Traveling to South America from my suburban home in New York made me realized there was a whole world out there that I knew almost nothing about. After I graduated college, I looked at a map and bought a round-trip ticket to a country halfway around the globe, hoping to learn through experience.
In the second week of my month-long trip though south India, I didn’t have a destination in mind when I got on the bus. I picked a city at random, wrote it down, and showed it to everyone at the station, hoping they would understand that was where I wanted to go. I was headed to a dot on my map with a name I couldn’t pronounce: Tindivanam.
Some of the buses had stickers on their front windshield announcing their destination; trouble was they were all written in Tamil, a language whose sounds and characters meant nothing to me. But when three or four people all pointed to the same bus, I knew I had found the right one. The driver nodded his head when I showed him my note and I felt we had come to an understanding. As we passed each city and the bus slowed to let people on and off, I looked up toward the driver, waiting for a nod or wave or some kind of sign to tell me this was it, this was my stop.
Finally, looking out the back window I saw its name: Tindivanam. We had passed it. I hurried up the aisle as the bus waited at a busy crossroads somewhere outside of town. The driver looked up and started shaking his head every which way while mumbling words in Tamil. I took it as an apology and got off the bus.
Traffic on the four lane highway crawled forward, and the air was filled with diesel exhaust from trucks and the sound of motorcycle horns blaring. There weren’t any houses or hotels, or even restaurants that I could see, just giant, square shaped factories and a driveway filled with wrecked cars waiting to be repaired.
After a ten minute walk toward the direction I had come from, there was a hotel that charged 100 rupees ($2.50) for a room. It was the cheapest I had paid yet, but it was also the strangest. The hotel clerk was reluctant to take my money and brought in a man from the shop next door to translate. The man barely spoke English but I understood enough to realize that the clerk was surprised I had turned up at his door and suspicious that I had some strange ulterior motive. He didn’t believe that I choose Tindivanam at random then got off at a cross roads outside it. Finally, he gave me the room on the condition I stay only one night.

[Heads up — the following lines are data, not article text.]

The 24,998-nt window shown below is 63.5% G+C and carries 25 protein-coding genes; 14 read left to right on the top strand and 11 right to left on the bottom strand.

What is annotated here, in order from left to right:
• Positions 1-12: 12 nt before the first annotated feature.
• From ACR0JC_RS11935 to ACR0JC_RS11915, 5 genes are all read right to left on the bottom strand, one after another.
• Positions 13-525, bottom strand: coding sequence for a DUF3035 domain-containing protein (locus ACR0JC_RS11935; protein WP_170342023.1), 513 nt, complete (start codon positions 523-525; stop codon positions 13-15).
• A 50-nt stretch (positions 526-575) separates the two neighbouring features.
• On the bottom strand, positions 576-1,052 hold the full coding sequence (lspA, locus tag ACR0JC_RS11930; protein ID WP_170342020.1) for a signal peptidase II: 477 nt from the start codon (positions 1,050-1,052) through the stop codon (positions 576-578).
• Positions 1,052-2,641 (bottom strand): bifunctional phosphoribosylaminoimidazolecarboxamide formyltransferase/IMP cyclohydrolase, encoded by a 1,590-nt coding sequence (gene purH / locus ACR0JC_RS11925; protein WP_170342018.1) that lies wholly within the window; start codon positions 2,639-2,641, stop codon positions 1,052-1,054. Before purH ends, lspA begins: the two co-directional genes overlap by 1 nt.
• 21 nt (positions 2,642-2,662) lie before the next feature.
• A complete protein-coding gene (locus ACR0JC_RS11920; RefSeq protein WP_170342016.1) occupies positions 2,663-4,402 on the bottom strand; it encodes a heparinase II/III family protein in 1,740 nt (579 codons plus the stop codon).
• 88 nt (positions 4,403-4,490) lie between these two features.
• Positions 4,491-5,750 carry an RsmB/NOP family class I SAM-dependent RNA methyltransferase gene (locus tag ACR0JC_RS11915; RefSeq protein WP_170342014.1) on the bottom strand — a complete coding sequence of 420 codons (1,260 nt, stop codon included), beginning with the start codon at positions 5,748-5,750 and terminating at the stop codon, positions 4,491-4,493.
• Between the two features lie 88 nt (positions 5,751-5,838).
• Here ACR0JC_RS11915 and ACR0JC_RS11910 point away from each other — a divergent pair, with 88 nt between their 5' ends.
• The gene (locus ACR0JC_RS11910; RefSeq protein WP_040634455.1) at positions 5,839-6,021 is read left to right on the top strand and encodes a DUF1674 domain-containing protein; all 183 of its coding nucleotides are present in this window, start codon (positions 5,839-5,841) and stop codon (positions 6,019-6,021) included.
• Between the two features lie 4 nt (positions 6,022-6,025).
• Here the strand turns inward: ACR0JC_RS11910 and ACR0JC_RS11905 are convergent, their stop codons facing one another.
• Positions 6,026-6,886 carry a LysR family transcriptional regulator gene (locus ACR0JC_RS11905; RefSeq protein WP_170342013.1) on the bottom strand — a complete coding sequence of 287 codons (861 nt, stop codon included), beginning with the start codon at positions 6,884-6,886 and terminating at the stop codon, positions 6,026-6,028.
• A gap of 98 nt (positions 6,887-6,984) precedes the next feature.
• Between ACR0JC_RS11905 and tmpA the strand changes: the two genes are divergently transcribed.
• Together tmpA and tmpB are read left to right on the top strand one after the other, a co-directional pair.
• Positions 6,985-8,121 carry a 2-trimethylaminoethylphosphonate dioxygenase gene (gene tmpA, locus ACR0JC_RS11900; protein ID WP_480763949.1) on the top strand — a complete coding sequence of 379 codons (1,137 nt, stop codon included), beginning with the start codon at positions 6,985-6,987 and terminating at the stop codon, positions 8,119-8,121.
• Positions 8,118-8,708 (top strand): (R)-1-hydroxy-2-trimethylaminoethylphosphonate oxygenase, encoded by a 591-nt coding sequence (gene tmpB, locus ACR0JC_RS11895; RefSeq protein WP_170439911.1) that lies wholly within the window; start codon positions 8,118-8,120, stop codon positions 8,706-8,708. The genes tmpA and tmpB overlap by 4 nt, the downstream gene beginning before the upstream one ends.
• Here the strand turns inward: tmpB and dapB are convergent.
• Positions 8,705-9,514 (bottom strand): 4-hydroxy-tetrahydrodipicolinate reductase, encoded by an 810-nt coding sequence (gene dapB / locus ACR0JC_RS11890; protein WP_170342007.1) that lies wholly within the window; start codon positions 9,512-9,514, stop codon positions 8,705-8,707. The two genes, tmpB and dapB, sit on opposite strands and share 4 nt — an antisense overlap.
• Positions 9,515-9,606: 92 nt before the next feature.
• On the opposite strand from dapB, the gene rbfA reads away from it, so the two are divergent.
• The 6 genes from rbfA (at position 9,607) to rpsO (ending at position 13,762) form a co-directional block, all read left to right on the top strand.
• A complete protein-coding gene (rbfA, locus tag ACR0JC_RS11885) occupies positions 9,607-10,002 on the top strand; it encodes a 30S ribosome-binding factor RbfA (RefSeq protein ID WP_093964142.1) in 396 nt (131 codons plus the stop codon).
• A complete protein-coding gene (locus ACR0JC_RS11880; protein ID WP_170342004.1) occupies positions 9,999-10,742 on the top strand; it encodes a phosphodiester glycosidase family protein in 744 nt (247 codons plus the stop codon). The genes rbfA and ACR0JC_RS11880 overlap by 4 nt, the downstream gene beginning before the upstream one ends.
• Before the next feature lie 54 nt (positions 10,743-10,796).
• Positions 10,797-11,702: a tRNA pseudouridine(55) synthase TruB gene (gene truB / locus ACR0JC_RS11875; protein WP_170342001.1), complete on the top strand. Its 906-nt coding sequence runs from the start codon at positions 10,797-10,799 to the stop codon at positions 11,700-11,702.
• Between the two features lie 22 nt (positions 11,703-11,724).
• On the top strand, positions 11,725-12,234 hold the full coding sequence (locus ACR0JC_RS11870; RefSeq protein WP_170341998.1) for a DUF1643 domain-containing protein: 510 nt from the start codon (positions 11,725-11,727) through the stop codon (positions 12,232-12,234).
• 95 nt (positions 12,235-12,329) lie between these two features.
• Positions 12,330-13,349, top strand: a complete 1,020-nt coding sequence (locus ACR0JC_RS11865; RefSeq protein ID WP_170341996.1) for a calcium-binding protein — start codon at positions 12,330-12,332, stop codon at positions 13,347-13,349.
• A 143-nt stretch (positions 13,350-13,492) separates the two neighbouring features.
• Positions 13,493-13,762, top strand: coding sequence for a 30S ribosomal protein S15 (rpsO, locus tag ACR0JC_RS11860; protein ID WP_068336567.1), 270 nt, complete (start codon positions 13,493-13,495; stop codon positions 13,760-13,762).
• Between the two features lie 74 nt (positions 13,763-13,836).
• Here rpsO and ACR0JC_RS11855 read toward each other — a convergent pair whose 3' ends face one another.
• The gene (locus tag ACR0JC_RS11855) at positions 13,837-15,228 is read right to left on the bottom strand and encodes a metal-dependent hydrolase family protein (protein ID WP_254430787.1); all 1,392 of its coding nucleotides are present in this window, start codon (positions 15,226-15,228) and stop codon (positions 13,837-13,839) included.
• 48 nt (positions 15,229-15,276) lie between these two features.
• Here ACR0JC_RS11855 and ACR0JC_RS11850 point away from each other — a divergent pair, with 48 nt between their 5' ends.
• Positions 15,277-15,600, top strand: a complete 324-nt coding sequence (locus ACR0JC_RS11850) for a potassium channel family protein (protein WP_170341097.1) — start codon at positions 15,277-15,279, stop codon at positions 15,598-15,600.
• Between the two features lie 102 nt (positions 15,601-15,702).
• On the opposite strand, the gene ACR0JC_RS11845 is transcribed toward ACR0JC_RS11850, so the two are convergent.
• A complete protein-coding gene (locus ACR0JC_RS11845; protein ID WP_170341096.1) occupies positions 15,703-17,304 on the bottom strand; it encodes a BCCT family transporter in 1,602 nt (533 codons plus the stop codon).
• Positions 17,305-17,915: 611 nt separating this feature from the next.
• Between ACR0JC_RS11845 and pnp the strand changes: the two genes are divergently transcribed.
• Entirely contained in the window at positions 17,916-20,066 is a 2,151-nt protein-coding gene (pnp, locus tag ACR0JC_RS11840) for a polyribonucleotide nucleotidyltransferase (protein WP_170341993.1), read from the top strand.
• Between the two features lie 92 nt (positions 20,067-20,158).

When I wandered back out onto the street, night was falling and I thought I would just walk around for a few minutes to get a better feel for the place. Two blocks away I ran into a pack of auto-rickshaw drivers offering me a ride. These small, three wheeled autos carry two passengers and weave through the chaotic traffic much better than any car. Essentially they were glorified motorcycles with an extra wheel and a bench on the back. Almost all of them were also taxis. Eight or ten Indian men with brown faces and black mustaches crowded around, but they politely backed off when I said I didn’t need a ride. One of them spoke English and we drifted into casual conversation as the others lingered around in a loose circle, trying to pick out words and asking for translations.
“Does it snow in New York?” He would ask.